The main two contributing factors (after Adobe Flash) to the performance of mobile web pages are the number of request and the size of requests, as can be seen from the following data (source: http://mobile.httparchive.org/).
There are numerous techniques that can be used to reduce the number and size of requests. In this article I will talk about the general theory of this. In the next article I show a concrete example of minifying JS and CSS using WRO4J, the code for this can be found at https://github.com/jamesdbloom/base_spring_mvc_web_application.
Combine Requests - Bundling
To reduce the number of request the easiest first step is to combine static assets. This approach can easily be applied to CSS, JS or Images as follows:
> Image Sprite - combine all images into a CSS sprite, then display each part of the sprite inside a div. Set the background-image on the div which acts as a window onto the section of the sprite you need to display.
Combine Requests - Inlining
> Base64 Encoding - combine resources directly into HTML or CSS, use dataURI for external resources with Base64 encoding. Disadvantages are that resources can't be cached separately from HTML or CSS (therefore are reloaded every time) and Base64 encoded resources are 8/6 times larger.
> Aggressive Inlining - it is possible to reduce pages down to a single request. This initial request then stores inlined resources into localStorage so that any subsequent requests only loads the HTML. If localStorage or any other part of the solution does not work then for subsequent requests resources are loaded independently so that they are cached.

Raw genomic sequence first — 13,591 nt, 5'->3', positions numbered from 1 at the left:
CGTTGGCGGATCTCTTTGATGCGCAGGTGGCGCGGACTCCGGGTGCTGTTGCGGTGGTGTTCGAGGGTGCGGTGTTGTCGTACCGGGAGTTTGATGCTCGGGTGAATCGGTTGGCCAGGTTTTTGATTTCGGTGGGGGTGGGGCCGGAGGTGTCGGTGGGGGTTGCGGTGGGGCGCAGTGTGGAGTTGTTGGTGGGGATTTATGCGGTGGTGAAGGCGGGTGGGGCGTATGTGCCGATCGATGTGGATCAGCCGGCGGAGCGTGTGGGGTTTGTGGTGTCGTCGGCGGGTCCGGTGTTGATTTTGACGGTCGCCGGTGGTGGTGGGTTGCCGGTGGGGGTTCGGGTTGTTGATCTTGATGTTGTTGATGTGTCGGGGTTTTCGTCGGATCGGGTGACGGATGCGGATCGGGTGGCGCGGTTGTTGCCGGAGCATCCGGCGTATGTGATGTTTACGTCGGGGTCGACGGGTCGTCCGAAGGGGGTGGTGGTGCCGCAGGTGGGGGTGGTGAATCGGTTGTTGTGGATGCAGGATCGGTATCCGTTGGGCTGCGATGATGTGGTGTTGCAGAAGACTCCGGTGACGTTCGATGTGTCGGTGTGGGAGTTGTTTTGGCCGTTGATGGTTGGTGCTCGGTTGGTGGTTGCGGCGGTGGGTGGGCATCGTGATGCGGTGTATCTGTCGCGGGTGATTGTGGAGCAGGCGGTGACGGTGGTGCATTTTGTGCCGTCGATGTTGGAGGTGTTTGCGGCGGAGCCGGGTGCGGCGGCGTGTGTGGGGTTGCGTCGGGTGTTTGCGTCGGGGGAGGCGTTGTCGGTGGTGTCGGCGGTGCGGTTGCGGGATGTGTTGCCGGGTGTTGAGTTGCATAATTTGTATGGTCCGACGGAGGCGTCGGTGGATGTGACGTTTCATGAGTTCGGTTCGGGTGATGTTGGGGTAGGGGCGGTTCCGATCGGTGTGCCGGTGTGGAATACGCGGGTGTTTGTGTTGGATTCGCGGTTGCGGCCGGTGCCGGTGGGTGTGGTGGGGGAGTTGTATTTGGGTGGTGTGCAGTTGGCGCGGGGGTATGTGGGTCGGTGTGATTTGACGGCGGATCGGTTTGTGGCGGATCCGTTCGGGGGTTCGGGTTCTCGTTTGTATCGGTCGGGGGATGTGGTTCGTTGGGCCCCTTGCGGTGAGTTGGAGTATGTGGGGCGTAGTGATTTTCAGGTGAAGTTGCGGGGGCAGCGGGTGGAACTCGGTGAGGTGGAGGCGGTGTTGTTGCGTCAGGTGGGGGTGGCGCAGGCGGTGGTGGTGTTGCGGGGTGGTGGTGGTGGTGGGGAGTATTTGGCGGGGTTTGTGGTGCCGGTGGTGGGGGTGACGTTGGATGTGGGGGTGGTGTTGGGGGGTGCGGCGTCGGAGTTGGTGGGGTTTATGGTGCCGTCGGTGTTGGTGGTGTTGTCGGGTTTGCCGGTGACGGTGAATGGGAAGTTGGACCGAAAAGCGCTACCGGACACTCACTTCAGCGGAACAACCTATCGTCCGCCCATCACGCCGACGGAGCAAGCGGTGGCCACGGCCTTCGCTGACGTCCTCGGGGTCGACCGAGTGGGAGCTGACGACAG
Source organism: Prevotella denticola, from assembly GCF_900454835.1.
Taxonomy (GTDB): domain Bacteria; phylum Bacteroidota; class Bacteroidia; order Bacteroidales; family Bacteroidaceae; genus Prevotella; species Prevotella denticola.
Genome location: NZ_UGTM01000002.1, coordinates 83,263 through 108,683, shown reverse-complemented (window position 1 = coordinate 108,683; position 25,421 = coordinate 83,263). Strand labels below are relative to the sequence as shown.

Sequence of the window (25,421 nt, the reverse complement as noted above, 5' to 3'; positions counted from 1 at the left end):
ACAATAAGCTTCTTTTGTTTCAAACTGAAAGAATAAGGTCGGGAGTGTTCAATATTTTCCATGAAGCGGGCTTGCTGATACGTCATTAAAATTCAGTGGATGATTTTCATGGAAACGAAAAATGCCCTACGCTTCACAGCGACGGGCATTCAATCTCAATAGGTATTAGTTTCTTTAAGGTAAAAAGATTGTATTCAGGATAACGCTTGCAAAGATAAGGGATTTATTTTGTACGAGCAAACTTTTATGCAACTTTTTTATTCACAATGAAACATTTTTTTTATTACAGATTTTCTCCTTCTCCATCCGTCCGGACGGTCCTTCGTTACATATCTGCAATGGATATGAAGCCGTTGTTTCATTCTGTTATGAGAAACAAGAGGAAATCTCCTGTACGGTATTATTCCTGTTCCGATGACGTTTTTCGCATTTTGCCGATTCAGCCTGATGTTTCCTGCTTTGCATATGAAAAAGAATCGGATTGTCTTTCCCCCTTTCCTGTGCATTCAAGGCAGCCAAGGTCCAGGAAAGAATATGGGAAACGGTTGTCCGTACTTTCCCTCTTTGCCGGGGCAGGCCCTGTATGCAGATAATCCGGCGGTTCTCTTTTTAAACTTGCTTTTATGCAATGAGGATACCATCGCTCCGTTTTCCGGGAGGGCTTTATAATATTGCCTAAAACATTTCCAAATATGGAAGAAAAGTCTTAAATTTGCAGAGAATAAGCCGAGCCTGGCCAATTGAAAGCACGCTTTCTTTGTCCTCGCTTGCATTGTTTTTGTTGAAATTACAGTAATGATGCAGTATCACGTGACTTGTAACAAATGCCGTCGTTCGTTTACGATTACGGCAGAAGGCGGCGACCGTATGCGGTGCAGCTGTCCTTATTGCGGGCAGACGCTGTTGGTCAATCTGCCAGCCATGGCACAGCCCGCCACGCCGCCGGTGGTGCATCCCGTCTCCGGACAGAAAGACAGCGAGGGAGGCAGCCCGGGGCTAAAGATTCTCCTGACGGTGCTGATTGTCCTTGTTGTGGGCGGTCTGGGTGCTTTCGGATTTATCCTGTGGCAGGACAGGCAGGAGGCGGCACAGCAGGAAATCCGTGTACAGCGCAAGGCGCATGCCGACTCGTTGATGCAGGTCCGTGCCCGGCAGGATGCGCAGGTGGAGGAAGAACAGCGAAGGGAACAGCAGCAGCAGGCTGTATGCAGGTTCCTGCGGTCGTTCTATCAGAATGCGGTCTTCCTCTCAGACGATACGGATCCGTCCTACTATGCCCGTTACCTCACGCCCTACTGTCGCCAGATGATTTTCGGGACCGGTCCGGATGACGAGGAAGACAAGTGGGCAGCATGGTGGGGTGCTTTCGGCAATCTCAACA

- inline resources and set cookie
- put resources in localStorage and update cookie
- 3. check cookie
- - if updated
- > load resources from localStorage (at top of page)
- - if initial value
- > return with resources as external links
Bing mobile uses this approach the 1st request is 54.9 KB then subsequent requests are 5.5 KB, i.e. 10x reduction.
It is possible to use a number of other techniques to avoid some request all together.
- Avoid redirects - 71% of mobile sites have 3xx (302 / 301) redirects. If you can't avoid these at least add cache headers so they are cached.
- Replace image with CSS - use CSS to avoid images, such as, gradient, rounded corners, drop shadow, text shadow.
- Avoid animated GIFs - these are very expensive, replace them with a static image (from a sprite) and then rotate using JS.
> Minify HTML - remove unnecessary whitespace and line breaks from HTML. If you are using a templating language such as FreeMarker use built in tags to remove whitespace and to compress HTML. For FreeMarker you can use and
> Adaptive Resources
- Adaptive Images - use media queries or UserAgent sniffing to load images of the correct size for the screen size. Images can be created at certain breakpoints and scaled dynamically (and cached) on the server between breakpoints.
- Adaptive CSS - use media queries to load only those styles that are relevant for the specific device, as below: